Characterization of a Novel Isolate of Hepatopancreatic Parvovirus From Madagascar
AdvisorDhar, Arun K.
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PublisherThe University of Arizona.
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EmbargoRelease after 07/10/2021
AbstractSince the late 1980s, farming of finfish, shellfish, and crustaceans has expanded globally. The worldwide growth and expansion of many aquaculture species were possible due to the development of novel technologies and methods such as the development of captive breeding programs, the availability of high-quality formulated diet, and the development of biosecurity protocols to prevent the introduction of diseases in a production system among many other factors. However, after many years of success, the growth and sustainability in the farming of many marine species such as shrimp are threatened by the emergence of infectious diseases, many of which are caused by viruses. More than twenty viruses have been identified in shrimp alone, and some of these diseases have caused more economic losses compared to others and, at times, have changed the trajectory of the industry. For example, the early 1980s IHHNV outbreak in blue shrimp led to the development of a shrimp resistant line and a shift in the captive breeding program from blue shrimp (Penaeus stylirostris) to Pacific white shrimp (P. vannamei). Today, P. vannamei is the most common farmed species. Another virus that has impacted the shrimp aquaculture is the Hepatopancreatic parvovirus (HPV), a small single-stranded DNA virus first reported in farmed marine prawns in Singapore in 1982. Today, the virus is present in all geographic regions where shrimp are farmed. The virus affects post-larval and mid-juvenile stages of penaeid shrimp, increasing mortality and negatively impacting growth, causing economic losses on farms. The viral reservoir and pathogenesis are understudied, and no treatment is available against HPV infection. HPV targets the hepatopancreas, a digestive glad of arthropods and mollusks. The virus is routinely diagnosed by PCR and histology. A key histopathological characteristic of HPV infection is the production of large inclusion bodies in the nuclei of the hepatopancreas tubule cells. Penaeus monodon farmed in Madagascar has been found to carry HPV since the early 1990s. Although at this moment, HPV is not a threat in the hatcheries, recently, a novel strain of the HPV has been discovered in Madagascar where post-larvae occasionally tested positive for HPV by PCR but without any histopathological changes or clinical signs like isolates from other regions. HPV from Madagascar was sequenced by Kathy Tang and colleagues (Tang et al., 2008), but the differences in detecting it by histology and PCR have not been investigated before. The overall goal of this project was to characterize this novel strain of the HPV. The approach was to sequence the full genome of the novel isolate, perform a genomic comparison with homologous isolates, and to compare the histology with conventional and real-time PCR in detecting HPV in P. monodon post-larvae from Madagascar. The analysis showed that the new Madagascan strain was most closely related to the previously sequenced Madagascan strain. The similarity was only 96.9%, and phylogenetic analyses revealed the novel strain constitutes a distinct subclade from the previously sequenced one. The sequence analysis of the HPV genome showed mutations at different sites in the putative capsid promoter region. Further study is needed to determine if those changes may affect the pathogenicity of the strains. The histological analysis of P. monodon post-larvae from Madagascar displayed no inclusion bodies. Total genomic DNA was isolated from tissue samples embedded in the paraffin block, and PCR was performed to detect HPV by conventional and real-time PCR. All samples tested negative by histology and by the PCR using an OIE-recommended method. However, new primers designed to amplify smaller amplicon showed up to 58% samples as positive for HPV. The sequencing and the histopathology data obtained in this study suggest that the novel isolate of HPV from Madagascar may constitute a new species. Further studies need to be carried out to (1) perform bioassay to demonstrate the infectivity of the new isolate, (2) carry out in situ hybridization to localize the infection, (3) conduct a promoter assay to determine the effect of the mutation on the transcription of virally encoded genes, (4) measure the expression of the capsid protein in infected tissue, and (5) screen for secondary diseases in HPV-infected shrimp. This information will help to delineate if the criteria for defining a new species are met by this novel isolate.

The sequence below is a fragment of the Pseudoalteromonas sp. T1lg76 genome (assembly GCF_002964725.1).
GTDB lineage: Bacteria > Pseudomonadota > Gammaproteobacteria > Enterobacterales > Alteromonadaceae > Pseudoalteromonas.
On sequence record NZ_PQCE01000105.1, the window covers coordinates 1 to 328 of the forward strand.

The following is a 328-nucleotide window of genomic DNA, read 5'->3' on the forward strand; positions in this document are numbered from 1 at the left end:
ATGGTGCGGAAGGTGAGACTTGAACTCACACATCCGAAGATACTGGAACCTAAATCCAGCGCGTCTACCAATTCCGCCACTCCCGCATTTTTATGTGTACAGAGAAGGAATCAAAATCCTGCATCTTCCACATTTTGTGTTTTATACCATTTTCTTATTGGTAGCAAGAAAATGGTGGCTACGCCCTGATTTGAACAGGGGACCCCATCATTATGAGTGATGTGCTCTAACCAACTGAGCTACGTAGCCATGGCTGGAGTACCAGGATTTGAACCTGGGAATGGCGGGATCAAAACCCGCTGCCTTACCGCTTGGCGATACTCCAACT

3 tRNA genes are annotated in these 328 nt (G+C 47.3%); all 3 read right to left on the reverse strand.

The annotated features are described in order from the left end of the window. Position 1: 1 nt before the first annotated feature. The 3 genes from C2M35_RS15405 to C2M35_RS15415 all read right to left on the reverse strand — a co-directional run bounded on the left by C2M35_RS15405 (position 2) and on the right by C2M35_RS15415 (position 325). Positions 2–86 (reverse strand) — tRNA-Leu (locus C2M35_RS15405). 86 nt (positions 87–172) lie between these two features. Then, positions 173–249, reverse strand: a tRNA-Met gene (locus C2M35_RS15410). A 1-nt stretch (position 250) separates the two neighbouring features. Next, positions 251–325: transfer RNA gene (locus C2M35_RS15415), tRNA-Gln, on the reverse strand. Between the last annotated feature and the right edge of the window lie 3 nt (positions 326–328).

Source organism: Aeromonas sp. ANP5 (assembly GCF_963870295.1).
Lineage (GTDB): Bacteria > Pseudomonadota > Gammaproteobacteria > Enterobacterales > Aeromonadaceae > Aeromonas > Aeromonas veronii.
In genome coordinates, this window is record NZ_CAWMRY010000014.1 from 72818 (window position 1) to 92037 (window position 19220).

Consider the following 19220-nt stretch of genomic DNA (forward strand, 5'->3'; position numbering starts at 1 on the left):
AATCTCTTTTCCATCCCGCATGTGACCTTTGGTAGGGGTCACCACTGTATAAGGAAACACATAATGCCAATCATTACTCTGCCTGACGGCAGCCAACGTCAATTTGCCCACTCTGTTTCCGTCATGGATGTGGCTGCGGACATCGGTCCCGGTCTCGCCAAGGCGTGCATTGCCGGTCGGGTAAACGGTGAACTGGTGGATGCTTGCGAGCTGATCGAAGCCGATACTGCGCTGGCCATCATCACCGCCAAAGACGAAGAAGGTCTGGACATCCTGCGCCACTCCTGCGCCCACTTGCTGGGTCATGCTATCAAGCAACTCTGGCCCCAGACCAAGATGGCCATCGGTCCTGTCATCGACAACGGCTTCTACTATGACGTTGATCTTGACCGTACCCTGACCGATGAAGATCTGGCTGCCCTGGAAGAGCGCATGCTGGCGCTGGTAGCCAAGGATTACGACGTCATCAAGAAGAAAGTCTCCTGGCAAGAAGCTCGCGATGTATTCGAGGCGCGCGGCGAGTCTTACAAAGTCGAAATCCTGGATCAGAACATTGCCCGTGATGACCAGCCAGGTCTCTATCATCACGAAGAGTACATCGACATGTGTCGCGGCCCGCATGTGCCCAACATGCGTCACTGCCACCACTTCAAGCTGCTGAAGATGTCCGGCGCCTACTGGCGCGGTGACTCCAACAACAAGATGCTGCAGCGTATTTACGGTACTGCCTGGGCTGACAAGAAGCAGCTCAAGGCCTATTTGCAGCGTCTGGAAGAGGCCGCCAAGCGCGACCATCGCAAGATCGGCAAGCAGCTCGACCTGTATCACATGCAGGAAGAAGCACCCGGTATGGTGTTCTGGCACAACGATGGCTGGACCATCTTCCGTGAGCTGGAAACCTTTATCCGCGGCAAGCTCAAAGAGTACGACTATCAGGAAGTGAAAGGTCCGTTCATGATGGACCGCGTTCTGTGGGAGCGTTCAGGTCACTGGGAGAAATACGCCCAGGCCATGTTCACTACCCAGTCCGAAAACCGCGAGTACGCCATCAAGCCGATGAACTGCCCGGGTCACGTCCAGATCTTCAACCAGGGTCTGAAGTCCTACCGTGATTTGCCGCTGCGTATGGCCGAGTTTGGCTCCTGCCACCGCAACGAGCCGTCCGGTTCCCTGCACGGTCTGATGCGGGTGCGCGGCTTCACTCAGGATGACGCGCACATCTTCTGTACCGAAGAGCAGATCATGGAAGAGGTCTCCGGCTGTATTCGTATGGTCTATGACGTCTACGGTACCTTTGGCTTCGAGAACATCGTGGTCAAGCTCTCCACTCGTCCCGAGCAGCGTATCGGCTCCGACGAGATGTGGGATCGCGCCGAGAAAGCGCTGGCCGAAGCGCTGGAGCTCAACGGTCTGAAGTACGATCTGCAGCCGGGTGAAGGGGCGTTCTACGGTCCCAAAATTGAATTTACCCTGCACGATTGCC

Degree ProgramGraduate College